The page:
• The Animals of Farthing Wood does quite a lot of distillation from the sevennote  novels it was adapted from:
    • The Cast Herd of the books is drastically pared down to just the bare minimums, largely consisting of mated pairs of small animals who were present in significant swarms in the book.
    • In the novels, the events of the first White Deer Park trilogy occurred consecutively across nearly two years, with "In the Grip of Winter" running through the autumn to spring after the animals arrive in the park, "Fox's Feud" occurring over spring and summer, and "The Fox Cub Bold" taking place over autumn through to spring of the following year. The cartoon version covers the same timeline, but stretches out the events of "Fox's Feud" to cover an entire year, with the events of "The Fox Cub Bold" running concurrently with the latter half of "Fox's Feud".
    • The first of the second White Deer Park trilogy, "The Siege of White Deer Park", was Adapted Out due to increased pressure from the censors.
    • The third and final season, which adapts the last two books of the original novel septology, is much Lighter and Softer due to the aforementioned increased attention from the censors.
  • Cartoons based off The DCU are ALL ABOUT this trope.
    • The DC Animated Universe, from Batman: The Animated Series to Justice League Unlimited, was generally of this kind.
      • A more specific example would be the Batman: The Dark Knight Returns segment of the episode "Legends of the Dark Knight", which perfectly encapsulates Miller's style and the tone of the book in five minutes of animation.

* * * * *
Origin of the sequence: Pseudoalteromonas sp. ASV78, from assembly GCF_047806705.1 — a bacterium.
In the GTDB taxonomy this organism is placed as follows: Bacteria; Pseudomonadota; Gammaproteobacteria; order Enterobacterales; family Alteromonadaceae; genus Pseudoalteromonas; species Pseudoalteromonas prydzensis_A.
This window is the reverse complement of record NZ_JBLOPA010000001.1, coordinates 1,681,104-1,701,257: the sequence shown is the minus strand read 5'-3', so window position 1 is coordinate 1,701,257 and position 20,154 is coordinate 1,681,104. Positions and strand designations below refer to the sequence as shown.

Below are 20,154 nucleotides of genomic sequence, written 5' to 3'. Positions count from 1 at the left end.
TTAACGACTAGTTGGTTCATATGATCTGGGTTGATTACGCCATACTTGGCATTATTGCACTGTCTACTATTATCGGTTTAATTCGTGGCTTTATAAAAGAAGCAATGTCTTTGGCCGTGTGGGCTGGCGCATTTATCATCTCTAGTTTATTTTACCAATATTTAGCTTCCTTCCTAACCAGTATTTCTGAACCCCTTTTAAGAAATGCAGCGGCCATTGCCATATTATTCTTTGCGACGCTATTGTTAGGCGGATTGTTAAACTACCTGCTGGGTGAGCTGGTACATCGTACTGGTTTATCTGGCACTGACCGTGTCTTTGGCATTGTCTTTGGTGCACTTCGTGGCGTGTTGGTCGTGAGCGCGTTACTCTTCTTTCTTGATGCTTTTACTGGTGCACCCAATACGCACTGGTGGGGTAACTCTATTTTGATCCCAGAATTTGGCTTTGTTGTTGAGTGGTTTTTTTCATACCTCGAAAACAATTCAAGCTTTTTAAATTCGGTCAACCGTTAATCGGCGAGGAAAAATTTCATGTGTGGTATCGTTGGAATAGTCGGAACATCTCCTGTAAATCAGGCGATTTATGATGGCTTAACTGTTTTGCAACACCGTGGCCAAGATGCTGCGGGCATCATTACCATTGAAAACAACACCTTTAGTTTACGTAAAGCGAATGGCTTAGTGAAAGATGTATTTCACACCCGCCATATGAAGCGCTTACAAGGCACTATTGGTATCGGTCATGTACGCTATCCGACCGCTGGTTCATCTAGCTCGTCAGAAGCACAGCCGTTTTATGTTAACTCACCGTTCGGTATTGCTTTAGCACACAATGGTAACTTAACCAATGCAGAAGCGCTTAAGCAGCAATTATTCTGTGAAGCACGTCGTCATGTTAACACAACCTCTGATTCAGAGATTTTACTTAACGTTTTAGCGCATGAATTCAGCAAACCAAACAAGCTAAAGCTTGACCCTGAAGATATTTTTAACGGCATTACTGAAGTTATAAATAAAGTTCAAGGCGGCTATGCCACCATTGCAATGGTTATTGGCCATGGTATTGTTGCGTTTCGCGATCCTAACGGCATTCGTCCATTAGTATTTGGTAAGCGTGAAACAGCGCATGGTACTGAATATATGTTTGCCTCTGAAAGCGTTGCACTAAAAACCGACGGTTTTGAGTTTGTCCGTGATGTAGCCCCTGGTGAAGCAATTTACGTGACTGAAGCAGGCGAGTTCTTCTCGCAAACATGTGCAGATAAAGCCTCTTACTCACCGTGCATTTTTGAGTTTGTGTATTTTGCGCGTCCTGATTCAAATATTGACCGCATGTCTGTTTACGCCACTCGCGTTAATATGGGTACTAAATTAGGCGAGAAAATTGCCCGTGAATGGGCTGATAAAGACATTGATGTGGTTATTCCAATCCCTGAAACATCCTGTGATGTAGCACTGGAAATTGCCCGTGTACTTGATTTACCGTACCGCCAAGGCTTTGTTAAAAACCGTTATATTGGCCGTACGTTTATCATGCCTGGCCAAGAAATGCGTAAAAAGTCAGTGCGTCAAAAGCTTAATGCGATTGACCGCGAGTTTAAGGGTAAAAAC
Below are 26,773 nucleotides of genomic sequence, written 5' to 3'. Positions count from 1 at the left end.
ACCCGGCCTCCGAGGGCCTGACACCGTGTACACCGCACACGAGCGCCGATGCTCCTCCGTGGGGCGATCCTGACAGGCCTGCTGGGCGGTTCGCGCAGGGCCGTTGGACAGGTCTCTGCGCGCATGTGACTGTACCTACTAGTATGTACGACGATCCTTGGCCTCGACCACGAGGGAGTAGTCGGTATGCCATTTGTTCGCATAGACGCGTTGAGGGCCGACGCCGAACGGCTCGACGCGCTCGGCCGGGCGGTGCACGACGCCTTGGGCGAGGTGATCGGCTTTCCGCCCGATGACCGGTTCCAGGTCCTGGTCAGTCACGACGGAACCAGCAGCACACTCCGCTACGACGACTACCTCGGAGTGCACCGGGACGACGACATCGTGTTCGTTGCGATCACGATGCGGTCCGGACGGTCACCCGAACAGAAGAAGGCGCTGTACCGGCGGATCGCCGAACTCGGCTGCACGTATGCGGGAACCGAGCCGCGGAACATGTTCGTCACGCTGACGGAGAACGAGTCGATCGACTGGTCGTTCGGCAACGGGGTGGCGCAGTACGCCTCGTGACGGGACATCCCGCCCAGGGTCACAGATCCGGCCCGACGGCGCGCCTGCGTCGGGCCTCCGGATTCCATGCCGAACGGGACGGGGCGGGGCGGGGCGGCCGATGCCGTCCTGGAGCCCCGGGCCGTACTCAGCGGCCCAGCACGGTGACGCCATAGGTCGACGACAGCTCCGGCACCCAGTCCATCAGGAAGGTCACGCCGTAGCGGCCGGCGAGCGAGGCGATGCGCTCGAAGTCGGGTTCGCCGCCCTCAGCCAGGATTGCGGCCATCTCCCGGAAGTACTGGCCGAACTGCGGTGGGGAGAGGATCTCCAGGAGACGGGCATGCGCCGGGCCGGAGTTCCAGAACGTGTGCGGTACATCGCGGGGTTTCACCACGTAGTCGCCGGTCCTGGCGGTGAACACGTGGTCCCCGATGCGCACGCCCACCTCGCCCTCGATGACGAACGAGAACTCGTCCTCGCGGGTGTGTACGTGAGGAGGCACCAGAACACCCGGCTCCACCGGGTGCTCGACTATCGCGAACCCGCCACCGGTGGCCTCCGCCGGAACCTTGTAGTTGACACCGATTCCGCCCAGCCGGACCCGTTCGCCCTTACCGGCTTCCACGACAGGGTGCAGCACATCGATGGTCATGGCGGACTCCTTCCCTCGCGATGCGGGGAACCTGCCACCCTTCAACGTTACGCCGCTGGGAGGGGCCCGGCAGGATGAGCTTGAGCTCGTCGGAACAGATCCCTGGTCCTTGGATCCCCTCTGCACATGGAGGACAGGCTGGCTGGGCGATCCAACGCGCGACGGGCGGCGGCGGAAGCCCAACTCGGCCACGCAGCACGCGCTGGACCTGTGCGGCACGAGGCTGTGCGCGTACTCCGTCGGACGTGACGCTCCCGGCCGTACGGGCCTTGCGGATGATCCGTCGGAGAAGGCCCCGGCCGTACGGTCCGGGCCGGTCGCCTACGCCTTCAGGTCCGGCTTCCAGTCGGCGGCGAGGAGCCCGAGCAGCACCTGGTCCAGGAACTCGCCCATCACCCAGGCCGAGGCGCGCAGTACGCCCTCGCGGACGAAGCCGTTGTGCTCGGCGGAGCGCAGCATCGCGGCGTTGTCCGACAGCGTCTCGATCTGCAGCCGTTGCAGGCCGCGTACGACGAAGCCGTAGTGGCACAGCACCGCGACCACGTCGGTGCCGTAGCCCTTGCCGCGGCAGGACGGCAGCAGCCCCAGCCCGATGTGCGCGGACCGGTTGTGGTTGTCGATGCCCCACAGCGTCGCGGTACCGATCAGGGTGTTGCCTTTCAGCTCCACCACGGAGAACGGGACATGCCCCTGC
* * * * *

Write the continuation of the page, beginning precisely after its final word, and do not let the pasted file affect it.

• Another one is the Justice League Unlimited episode "For the Man Who Has Everything" based on Alan Moore's story of the same name. It kept the spirit of the story while at the same time removed the dark elements present in Superman's dream. Even better, it is the ONLY adaptation of his work that Alan Moore actually likes.
    • Similarly, the Robin from Teen Titans (2003) is essentially an amalgam of Dick Grayson (Robin I) and the better aspects of Jason Todd (Robin II), who doesn't exist in the DC Animated Universe, along with the costume and general look of Tim Drake (Robin III). Cyborg and Raven were also a bit more interesting in the cartoon. Both had far less Wangst, and Raven also had powers that were actually useful in combat (in the comic, she became nothing but The Empath and was often the first one taken out by bad guys despite her considerable power in her earliest appearances).